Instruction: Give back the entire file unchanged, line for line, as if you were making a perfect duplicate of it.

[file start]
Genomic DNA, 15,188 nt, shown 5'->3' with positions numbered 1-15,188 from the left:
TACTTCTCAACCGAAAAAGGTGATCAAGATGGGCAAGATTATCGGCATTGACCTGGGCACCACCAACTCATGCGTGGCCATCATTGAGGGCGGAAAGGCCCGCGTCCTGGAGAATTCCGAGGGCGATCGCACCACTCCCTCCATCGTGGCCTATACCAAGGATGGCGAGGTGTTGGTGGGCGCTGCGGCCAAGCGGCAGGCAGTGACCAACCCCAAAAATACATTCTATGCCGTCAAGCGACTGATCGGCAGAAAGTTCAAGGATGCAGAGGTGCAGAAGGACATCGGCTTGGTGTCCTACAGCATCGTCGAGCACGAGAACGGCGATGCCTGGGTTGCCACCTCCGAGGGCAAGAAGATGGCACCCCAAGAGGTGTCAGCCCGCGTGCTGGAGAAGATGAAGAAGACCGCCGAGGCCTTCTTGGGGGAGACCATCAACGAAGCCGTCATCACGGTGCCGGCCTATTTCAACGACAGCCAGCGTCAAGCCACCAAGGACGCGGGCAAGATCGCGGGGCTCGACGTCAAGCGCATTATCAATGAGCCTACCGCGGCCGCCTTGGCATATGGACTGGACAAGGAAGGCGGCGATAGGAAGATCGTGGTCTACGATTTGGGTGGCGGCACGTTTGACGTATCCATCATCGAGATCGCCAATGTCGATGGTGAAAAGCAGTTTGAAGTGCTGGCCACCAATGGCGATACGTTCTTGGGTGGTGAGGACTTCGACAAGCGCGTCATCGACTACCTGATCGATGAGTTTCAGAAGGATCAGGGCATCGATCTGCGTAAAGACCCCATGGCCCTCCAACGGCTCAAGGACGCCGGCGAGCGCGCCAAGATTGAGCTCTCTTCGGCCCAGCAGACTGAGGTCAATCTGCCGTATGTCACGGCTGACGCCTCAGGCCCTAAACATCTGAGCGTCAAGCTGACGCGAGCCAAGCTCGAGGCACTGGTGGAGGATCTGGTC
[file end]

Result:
Genomic DNA, 15,188 nt, shown 5'->3' with positions numbered 1-15,188 from the left:
TACTTCTCAACCGAAAAAGGTGATCAAGATGGGCAAGATTATCGGCATTGACCTGGGCACCACCAACTCATGCGTGGCCATCATTGAGGGCGGAAAGGCCCGCGTCCTGGAGAATTCCGAGGGCGATCGCACCACTCCCTCCATCGTGGCCTATACCAAGGATGGCGAGGTGTTGGTGGGCGCTGCGGCCAAGCGGCAGGCAGTGACCAACCCCAAAAATACATTCTATGCCGTCAAGCGACTGATCGGCAGAAAGTTCAAGGATGCAGAGGTGCAGAAGGACATCGGCTTGGTGTCCTACAGCATCGTCGAGCACGAGAACGGCGATGCCTGGGTTGCCACCTCCGAGGGCAAGAAGATGGCACCCCAAGAGGTGTCAGCCCGCGTGCTGGAGAAGATGAAGAAGACCGCCGAGGCCTTCTTGGGGGAGACCATCAACGAAGCCGTCATCACGGTGCCGGCCTATTTCAACGACAGCCAGCGTCAAGCCACCAAGGACGCGGGCAAGATCGCGGGGCTCGACGTCAAGCGCATTATCAATGAGCCTACCGCGGCCGCCTTGGCATATGGACTGGACAAGGAAGGCGGCGATAGGAAGATCGTGGTCTACGATTTGGGTGGCGGCACGTTTGACGTATCCATCATCGAGATCGCCAATGTCGATGGTGAAAAGCAGTTTGAAGTGCTGGCCACCAATGGCGATACGTTCTTGGGTGGTGAGGACTTCGACAAGCGCGTCATCGACTACCTGATCGATGAGTTTCAGAAGGATCAGGGCATCGATCTGCGTAAAGACCCCATGGCCCTCCAACGGCTCAAGGACGCCGGCGAGCGCGCCAAGATTGAGCTCTCTTCGGCCCAGCAGACTGAGGTCAATCTGCCGTATGTCACGGCTGACGCCTCAGGCCCTAAACATCTGAGCGTCAAGCTGACGCGAGCCAAGCTCGAGGCACTGGTGGAGGATCTGGTC